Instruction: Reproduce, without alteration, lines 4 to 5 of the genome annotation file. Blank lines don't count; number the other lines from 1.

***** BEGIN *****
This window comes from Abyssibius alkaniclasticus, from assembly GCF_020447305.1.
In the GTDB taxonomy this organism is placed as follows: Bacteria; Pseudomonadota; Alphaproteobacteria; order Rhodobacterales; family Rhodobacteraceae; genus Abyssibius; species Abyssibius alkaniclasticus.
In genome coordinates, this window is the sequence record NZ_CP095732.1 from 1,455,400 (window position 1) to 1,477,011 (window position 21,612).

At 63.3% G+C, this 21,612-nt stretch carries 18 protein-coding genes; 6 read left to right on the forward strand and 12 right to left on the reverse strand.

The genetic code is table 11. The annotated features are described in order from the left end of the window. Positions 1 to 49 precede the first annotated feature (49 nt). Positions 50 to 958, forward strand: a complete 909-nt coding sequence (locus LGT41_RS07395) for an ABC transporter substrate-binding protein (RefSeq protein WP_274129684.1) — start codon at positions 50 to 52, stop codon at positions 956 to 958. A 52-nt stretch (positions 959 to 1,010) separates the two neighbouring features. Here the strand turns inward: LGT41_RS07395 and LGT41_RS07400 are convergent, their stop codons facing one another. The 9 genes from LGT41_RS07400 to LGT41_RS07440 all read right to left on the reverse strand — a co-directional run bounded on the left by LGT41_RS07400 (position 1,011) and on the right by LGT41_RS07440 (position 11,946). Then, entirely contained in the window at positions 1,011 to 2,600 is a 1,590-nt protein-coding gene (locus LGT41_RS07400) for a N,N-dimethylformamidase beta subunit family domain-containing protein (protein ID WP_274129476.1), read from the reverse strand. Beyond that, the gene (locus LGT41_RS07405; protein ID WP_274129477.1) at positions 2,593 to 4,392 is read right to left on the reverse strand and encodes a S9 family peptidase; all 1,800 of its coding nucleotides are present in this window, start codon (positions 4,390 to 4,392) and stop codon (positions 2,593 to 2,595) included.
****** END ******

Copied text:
At 63.3% G+C, this 21,612-nt stretch carries 18 protein-coding genes; 6 read left to right on the forward strand and 12 right to left on the reverse strand.

The genetic code is table 11. The annotated features are described in order from the left end of the window. Positions 1 to 49 precede the first annotated feature (49 nt). Positions 50 to 958, forward strand: a complete 909-nt coding sequence (locus LGT41_RS07395) for an ABC transporter substrate-binding protein (RefSeq protein WP_274129684.1) — start codon at positions 50 to 52, stop codon at positions 956 to 958. A 52-nt stretch (positions 959 to 1,010) separates the two neighbouring features. Here the strand turns inward: LGT41_RS07395 and LGT41_RS07400 are convergent, their stop codons facing one another. The 9 genes from LGT41_RS07400 to LGT41_RS07440 all read right to left on the reverse strand — a co-directional run bounded on the left by LGT41_RS07400 (position 1,011) and on the right by LGT41_RS07440 (position 11,946). Then, entirely contained in the window at positions 1,011 to 2,600 is a 1,590-nt protein-coding gene (locus LGT41_RS07400) for a N,N-dimethylformamidase beta subunit family domain-containing protein (protein ID WP_274129476.1), read from the reverse strand. Beyond that, the gene (locus LGT41_RS07405; protein ID WP_274129477.1) at positions 2,593 to 4,392 is read right to left on the reverse strand and encodes a S9 family peptidase; all 1,800 of its coding nucleotides are present in this window, start codon (positions 4,390 to 4,392) and stop codon (positions 2,593 to 2,595) included.